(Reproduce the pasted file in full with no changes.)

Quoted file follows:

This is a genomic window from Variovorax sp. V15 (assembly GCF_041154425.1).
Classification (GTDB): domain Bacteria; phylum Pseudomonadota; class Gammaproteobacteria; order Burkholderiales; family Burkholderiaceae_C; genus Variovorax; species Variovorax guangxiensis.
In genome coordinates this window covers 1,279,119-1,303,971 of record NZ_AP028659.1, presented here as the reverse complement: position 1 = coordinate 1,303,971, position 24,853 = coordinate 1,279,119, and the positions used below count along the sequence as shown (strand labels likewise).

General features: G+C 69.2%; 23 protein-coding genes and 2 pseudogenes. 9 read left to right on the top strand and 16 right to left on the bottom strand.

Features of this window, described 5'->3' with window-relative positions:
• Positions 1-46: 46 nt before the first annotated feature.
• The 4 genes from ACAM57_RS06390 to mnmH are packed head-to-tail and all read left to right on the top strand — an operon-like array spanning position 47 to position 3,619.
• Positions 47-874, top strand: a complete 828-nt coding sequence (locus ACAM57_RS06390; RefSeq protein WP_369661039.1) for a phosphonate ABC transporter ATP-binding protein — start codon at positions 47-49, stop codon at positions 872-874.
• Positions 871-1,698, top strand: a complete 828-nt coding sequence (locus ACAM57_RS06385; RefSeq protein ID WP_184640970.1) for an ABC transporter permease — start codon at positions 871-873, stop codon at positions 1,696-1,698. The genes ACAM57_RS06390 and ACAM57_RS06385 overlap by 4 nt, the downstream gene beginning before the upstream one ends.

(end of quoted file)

This is a genomic window from Variovorax sp. V15 (assembly GCF_041154425.1).
Classification (GTDB): domain Bacteria; phylum Pseudomonadota; class Gammaproteobacteria; order Burkholderiales; family Burkholderiaceae_C; genus Variovorax; species Variovorax guangxiensis.
In genome coordinates this window covers 1,279,119-1,303,971 of record NZ_AP028659.1, presented here as the reverse complement: position 1 = coordinate 1,303,971, position 24,853 = coordinate 1,279,119, and the positions used below count along the sequence as shown (strand labels likewise).

General features: G+C 69.2%; 23 protein-coding genes and 2 pseudogenes. 9 read left to right on the top strand and 16 right to left on the bottom strand.

Features of this window, described 5'->3' with window-relative positions:
• Positions 1-46: 46 nt before the first annotated feature.
• The 4 genes from ACAM57_RS06390 to mnmH are packed head-to-tail and all read left to right on the top strand — an operon-like array spanning position 47 to position 3,619.
• Positions 47-874, top strand: a complete 828-nt coding sequence (locus ACAM57_RS06390; RefSeq protein WP_369661039.1) for a phosphonate ABC transporter ATP-binding protein — start codon at positions 47-49, stop codon at positions 872-874.
• Positions 871-1,698, top strand: a complete 828-nt coding sequence (locus ACAM57_RS06385; RefSeq protein ID WP_184640970.1) for an ABC transporter permease — start codon at positions 871-873, stop codon at positions 1,696-1,698. The genes ACAM57_RS06390 and ACAM57_RS06385 overlap by 4 nt, the downstream gene beginning before the upstream one ends.